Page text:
While I may be a little iffy when it comes to the films of Martin McDonagh, his latest, “The Banshees of Inisherin” is pretty great and my favorite film of his to date. It’s McDonagh’s most intimate, most soulful, and most mature movie, yet it still features many of the trademarks his fans (and critics) will look for. It’s built on the back of one of the best screenplays of the year – one that ushers us down a dark and twisted path, yet has us laughing every step of the way.
McDonagh reteams with two of his favorites, a sublime Colin Farrell (what a year he’s had) and Brendan Gleeson, one of the most reliably great actors working today. The two stars were a fantastic pair in McDonagh’s 2008 hoot “In Bruges”. Together again, they make for another captivating duo in “Banshees” and once again they’re in perfect sync with McDonagh’s mordant sensibility.
“Banshees” is a movie that lives and breathes in the mundanity of life. It examines humanity through petty grievances. It pits the desire to be alone against the need for companionship. It asks the strangely fascinating question – what’s more important, being nice or being remembered? Why not be both, you ask? That’s a question never posed on Inisherin, a small fictional isle sitting close enough to the Irish mainland to see and hear the sounds of civil war, yet sits far enough away to feel like a world all its own.
Set in 1923, McDonagh greets us with a stunner of an opener as his camera introduces us to Inisherin, with its lush green grass, jagged cliffs, long sandy beaches, endless stone fencing, and handful of cozy rustic cottages. And of course there’s the hub of all social activity – the local pub, where everything can be celebrated, mourned, or hashed out over a pint of Guinness. Well, almost everything.
In this small, tight-knit, and delightfully eccentric community, Pádraic Súilleabháin (Farrell) and Colm Doherty (Gleeson) have long been best friends. But something has changed, quite literally overnight. Colm comes to the conclusion that he no longer wants to be friends with Pádraic. “I just don’t like ya no more,” is the only explanation he gives. But that’s not enough for Pádraic, an all-around nice guy who’s perfectly content with his simple, unremarkable life on the island (so much so that he’s earned the reputation of being a bit dull).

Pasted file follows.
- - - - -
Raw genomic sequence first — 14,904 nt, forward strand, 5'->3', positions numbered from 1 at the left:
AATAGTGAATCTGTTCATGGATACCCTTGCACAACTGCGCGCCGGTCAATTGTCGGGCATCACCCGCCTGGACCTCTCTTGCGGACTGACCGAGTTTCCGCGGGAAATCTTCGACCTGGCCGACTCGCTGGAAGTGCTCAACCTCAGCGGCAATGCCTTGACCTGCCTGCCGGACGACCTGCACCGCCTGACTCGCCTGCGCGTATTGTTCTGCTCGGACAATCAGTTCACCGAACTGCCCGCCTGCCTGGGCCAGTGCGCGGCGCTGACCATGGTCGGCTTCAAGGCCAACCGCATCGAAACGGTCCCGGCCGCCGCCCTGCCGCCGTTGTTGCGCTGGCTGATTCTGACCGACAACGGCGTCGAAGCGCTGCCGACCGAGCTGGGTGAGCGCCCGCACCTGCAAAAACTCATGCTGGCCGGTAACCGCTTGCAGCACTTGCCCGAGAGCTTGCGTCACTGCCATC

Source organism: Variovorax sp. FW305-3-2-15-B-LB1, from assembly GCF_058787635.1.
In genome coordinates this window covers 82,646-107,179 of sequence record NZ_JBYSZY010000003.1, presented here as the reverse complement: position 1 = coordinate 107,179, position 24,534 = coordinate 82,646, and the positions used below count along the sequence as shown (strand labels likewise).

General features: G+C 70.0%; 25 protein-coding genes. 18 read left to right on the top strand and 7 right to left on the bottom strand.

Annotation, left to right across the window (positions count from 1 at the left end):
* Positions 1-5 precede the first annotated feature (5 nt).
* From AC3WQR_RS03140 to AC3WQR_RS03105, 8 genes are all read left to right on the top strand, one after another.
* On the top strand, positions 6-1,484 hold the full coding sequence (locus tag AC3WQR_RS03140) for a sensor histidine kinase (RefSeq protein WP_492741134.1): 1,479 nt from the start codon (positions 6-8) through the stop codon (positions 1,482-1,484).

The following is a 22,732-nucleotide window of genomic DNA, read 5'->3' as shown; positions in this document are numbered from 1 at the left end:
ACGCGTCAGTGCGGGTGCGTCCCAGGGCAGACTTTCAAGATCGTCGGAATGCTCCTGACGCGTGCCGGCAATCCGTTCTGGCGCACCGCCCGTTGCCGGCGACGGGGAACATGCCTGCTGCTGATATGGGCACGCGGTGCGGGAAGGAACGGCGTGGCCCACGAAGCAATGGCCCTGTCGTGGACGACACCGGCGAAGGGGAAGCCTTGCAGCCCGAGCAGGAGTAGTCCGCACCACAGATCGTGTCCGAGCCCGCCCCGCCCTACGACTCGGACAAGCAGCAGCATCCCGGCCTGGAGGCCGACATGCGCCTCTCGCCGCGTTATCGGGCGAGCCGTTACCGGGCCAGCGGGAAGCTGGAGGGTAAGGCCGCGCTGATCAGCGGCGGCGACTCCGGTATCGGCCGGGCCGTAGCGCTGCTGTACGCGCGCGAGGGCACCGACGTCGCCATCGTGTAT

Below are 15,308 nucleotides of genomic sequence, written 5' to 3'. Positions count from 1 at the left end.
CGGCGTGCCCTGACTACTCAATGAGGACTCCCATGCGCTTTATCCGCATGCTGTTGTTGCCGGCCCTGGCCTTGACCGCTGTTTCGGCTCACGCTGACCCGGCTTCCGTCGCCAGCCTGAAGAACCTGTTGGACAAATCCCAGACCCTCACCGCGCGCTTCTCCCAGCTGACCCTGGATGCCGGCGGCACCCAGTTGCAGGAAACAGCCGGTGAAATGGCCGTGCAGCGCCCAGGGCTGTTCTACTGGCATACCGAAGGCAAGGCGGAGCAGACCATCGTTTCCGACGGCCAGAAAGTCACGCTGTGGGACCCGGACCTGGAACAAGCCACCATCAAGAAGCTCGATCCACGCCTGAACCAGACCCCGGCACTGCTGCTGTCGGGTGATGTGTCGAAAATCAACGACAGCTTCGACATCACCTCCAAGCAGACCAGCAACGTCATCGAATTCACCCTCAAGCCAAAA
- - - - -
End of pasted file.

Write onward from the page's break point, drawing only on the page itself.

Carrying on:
But the older Colm has found himself in an existential malaise. Convinced he hasn’t much time left (12 years to be exact), Colm has dreams that reach beyond Inisherin – not far beyond, but beyond nonetheless. He wants to do something people will remember, and sitting around listening to Pádraic ramble on about donkey manure isn’t helping him reach that goal. So he ends their friendship and trades his best friend for his fiddle.
But the earnest and genuinely perplexed Pádraic keeps coming around, sure that his former friend will eventually snap out of his funk. Fed up, Colm does what any of us would do if we existed in a Martin McDonagh film. He warns that every time Pádraic bothers him, he’ll hack off one of his own fingers. You’d think that would be a deterrent, but (again) this is a Martin McDonagh film. So the story takes a darker turn, and what started as simple spat soon spirals completely out of control.
Pádraic tries to fill his best friend vacancy by hanging out with Dominic (a perfectly cast Barry Keoghan), the simple, girl-crazy village outcast. He’s been tossed aside by the townsfolk, yet he may be the most honest of the bunch. Keoghan’s line delivery and mannerisms are so precise they make Dominic one of the funniest, definitely the saddest, and in many ways the most tragic figure in the film.
Another key player is Pádraic’s loving yet long-suffering sister, Siobhán (a stellar Kerry Condon). She lives with her brother and his miniature donkey named Jenny, looking after him and taking up for him. Empowered by Condon’s warmth and vigor, Siobhán’s motherly bond with Pádraic is both sweet and constraining. Opportunities for a richer life are calling her from the mainland. But how does she leave behind her dear brother and only sibling?
There are so many other quirky and colorful community members who’ll show up from time to time. But it all comes back to Pádraic, Colm, and the two Oscar-worthy performances behind them. Farrell with his perpetually furrowed brow, sad eyes, and whimsical charm. Gleeson with his world-wearied face, stoic gruffness, and melancholy gaze. They have a beguiling chemistry, and together they imbue this proudly Irish production with an acerbic wit and a firm gut punch that you’ll be feeling for days after. “The Banshees of Inisherin” is no showing in select theaters.